Although it has attracted less attention than reports on courts and term limits, the Commission has also published a report on other proposals to limit the power of the Supreme Court, including forfeiture of jurisdiction and legislative derogation from Supreme Court decisions. The latter idea is, in my opinion, as drastic a plan to sterilize the court as judicial tampering would be.

This report provides a balanced discussion of the long-standing debate on the limits of the authority of Congress to strip courts of jurisdiction over various types of cases. Significantly, members of the Commission seem the most skeptical of the more drastic stripping of jurisdiction proposals, which would deny jurisdiction over certain types of cases to all federal courts, instead of simply channeling those cases to a tribunal instead. than another. They are even more skeptical of proposals to deny jurisdiction to state courts, as well as federal courts.

As far as the legislative derogation is concerned, the report seems to me to be more skeptical than about the deprivation of jurisdiction. This suggests that such proposals may well be unconstitutional and, if adopted, would likely be struck down by the courts, thus potentially producing a constitutional crisis.

NYU Law Professor Christopher Jon Sprigman interprets the report as much more favorable to the deprivation of jurisdiction and the legislative derogation than me. Readers will have to judge for themselves which of us is right. Maybe we’re both influenced by our respective priorities (he supports those ideas, while I don’t). But I think, at the very least, that it is difficult to say that the report favors more radical ideas in this direction. He repeatedly points out that they can be unconstitutional and could lead to dangerous confrontations between the judiciary and Congress.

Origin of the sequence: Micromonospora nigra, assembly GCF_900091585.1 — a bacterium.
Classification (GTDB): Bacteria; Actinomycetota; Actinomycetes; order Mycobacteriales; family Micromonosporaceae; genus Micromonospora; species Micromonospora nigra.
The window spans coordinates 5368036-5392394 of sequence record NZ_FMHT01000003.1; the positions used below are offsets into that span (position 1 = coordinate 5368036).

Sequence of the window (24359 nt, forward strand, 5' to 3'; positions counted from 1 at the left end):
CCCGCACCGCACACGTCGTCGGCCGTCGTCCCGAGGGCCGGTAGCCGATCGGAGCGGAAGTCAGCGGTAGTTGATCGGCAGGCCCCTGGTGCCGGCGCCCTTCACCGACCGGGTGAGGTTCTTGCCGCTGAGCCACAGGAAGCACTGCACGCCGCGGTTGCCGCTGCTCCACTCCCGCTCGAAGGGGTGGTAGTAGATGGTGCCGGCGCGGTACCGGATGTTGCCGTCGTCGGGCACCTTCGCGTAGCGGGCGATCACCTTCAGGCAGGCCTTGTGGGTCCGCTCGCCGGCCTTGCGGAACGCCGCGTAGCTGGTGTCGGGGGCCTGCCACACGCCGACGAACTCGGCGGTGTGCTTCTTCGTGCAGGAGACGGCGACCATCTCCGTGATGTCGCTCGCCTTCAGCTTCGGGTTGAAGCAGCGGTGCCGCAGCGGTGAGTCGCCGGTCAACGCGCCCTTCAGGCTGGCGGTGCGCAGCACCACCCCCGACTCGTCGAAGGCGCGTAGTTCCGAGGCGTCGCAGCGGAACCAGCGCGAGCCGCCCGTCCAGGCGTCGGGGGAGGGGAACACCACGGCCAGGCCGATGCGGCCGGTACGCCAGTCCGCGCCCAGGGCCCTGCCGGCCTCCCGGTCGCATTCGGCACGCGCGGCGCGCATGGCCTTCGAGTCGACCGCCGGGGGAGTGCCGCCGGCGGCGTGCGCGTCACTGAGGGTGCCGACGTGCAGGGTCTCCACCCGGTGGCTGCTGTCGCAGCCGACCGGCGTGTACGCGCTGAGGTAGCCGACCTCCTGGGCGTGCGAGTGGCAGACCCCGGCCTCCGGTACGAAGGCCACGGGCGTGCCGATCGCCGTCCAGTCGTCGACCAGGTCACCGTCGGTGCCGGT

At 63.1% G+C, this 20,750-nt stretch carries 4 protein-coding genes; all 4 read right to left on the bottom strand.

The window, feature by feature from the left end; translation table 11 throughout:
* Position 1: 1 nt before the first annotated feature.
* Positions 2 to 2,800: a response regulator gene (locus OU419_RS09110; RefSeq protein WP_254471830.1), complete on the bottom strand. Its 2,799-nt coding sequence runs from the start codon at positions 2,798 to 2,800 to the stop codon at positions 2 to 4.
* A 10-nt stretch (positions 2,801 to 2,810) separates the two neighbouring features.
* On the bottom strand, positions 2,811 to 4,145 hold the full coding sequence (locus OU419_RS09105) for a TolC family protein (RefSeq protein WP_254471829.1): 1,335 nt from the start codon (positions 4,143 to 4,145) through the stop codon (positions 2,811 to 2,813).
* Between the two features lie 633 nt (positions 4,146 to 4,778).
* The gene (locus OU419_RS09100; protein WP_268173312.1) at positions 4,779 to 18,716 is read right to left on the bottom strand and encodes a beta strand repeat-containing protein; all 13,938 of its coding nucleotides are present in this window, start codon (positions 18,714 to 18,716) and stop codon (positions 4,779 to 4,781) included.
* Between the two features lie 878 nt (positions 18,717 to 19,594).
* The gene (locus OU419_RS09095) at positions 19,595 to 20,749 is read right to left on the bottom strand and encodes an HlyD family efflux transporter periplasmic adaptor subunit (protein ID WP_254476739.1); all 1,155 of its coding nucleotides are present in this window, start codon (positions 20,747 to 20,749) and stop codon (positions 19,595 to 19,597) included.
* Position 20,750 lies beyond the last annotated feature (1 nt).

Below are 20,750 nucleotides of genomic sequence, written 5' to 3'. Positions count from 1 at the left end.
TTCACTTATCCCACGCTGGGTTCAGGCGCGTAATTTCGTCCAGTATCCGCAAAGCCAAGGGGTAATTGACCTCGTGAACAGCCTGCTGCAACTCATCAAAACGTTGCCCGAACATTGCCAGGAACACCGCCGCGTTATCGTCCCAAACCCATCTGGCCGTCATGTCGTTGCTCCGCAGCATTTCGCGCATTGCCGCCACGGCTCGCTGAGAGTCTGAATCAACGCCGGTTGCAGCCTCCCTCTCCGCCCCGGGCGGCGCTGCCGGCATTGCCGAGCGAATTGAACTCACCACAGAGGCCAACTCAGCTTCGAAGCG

I would only add that progressives sympathetic to the idea of ​​an American version of a legislative waiver similar to Canada’s notwithstanding clause would do well to take a look at how the latter has actually been used. His most important invocations have been to shield discriminatory Quebec laws targeting religious and linguistic minorities from judicial review. Our state and federal lawmakers may be more enlightened than their Canadian counterparts. But progressives inclined to take comfort in such thoughts should ask themselves if they feel this way about Republican-controlled congresses and state governments.

Finally, the Commission published a report focusing on the rules of the Court for the selection of cases and various other procedural matters. It covers issues such as shadow docket reform, proposals for a code of ethics for Supreme Court judges and the use of cameras in court. I will leave this one to commentators with greater expertise on the relevant issues. But, at least in my preliminary assessment, this report does not advocate any radical or seriously problematic reform. I agree with his apparent suggestion that cameras in the court would not be a problem, and that the court should continue its recently established practice of live streaming oral pleadings.

The four reports are valuable resources for academics and others interested in the topics they cover, as they do an excellent job of reviewing the literature on these issues and summarizing the arguments for and against various reform proposals. This will delight legal experts and commentators, but will do little to appease those who were hoping the Commission would enthusiastically support radical reform.

I hope that the term limits report will help to give momentum to this idea, although it will not be easy to enact the necessary constitutional amendment. The other reports are valuable resources for experts, but are likely to have only a very modest impact on public debate.

It is possible that the Commission’s final report (which may well include real reform recommendations) will take different positions with respect to these preliminary documents. At this point, I doubt that is the case. But time will tell!